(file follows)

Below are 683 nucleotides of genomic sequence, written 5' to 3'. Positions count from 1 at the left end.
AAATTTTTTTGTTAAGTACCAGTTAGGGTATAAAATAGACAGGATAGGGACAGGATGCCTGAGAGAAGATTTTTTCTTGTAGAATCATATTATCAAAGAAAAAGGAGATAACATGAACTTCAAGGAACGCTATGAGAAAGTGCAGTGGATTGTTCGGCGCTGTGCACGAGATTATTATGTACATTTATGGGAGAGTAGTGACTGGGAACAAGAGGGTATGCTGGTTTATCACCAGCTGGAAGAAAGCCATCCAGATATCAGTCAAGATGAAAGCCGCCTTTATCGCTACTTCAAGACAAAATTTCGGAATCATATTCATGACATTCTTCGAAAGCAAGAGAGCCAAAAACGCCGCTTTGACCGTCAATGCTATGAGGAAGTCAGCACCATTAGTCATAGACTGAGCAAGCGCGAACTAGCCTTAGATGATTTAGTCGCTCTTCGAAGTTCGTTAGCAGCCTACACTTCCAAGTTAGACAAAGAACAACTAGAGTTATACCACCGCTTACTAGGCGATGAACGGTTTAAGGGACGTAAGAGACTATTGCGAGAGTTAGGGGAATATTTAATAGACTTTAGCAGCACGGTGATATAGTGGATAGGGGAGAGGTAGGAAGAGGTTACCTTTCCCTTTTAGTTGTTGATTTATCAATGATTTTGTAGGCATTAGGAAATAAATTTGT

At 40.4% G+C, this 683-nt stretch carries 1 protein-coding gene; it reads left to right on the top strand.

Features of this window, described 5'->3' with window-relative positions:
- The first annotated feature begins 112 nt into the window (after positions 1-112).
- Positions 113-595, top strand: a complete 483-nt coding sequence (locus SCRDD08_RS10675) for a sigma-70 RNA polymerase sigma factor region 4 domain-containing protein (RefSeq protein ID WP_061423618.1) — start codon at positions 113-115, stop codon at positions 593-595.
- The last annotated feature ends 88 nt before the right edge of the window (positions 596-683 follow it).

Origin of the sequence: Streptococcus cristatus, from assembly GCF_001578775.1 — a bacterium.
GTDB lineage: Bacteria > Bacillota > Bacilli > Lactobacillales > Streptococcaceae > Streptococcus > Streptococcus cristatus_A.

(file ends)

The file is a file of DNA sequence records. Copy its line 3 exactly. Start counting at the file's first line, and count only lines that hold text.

At 40.4% G+C, this 683-nt stretch carries 1 protein-coding gene; it reads left to right on the top strand.